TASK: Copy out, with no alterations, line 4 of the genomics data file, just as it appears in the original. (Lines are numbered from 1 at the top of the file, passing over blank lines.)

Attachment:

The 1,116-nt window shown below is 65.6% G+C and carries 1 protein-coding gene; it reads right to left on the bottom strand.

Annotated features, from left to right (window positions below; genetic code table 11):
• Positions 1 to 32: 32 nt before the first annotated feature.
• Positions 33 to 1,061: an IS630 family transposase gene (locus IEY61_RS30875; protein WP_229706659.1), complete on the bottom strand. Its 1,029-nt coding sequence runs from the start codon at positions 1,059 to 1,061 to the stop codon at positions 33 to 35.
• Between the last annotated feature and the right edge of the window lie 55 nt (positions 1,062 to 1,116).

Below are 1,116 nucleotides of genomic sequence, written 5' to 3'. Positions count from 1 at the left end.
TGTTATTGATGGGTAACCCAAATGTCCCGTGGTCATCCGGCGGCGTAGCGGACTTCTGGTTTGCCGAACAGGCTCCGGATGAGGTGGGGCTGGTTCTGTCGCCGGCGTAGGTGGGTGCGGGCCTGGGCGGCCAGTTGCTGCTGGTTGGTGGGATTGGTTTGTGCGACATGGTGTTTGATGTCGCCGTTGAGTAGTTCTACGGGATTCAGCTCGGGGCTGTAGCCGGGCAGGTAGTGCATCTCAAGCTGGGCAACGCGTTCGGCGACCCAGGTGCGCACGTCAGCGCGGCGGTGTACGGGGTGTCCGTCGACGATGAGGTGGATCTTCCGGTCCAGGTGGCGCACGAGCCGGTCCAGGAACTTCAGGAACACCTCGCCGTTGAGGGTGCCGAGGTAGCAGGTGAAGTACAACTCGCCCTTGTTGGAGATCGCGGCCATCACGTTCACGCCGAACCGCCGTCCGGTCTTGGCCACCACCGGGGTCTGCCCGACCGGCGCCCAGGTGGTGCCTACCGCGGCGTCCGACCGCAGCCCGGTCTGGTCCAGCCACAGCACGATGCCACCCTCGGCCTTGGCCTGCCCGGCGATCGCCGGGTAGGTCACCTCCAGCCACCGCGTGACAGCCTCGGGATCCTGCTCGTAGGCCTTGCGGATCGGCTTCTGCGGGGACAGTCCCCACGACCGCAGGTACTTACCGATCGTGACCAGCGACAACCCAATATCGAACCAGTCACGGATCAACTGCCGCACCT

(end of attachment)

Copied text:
• Positions 33 to 1,061: an IS630 family transposase gene (locus IEY61_RS30875; protein WP_229706659.1), complete on the bottom strand. Its 1,029-nt coding sequence runs from the start codon at positions 1,059 to 1,061 to the stop codon at positions 33 to 35.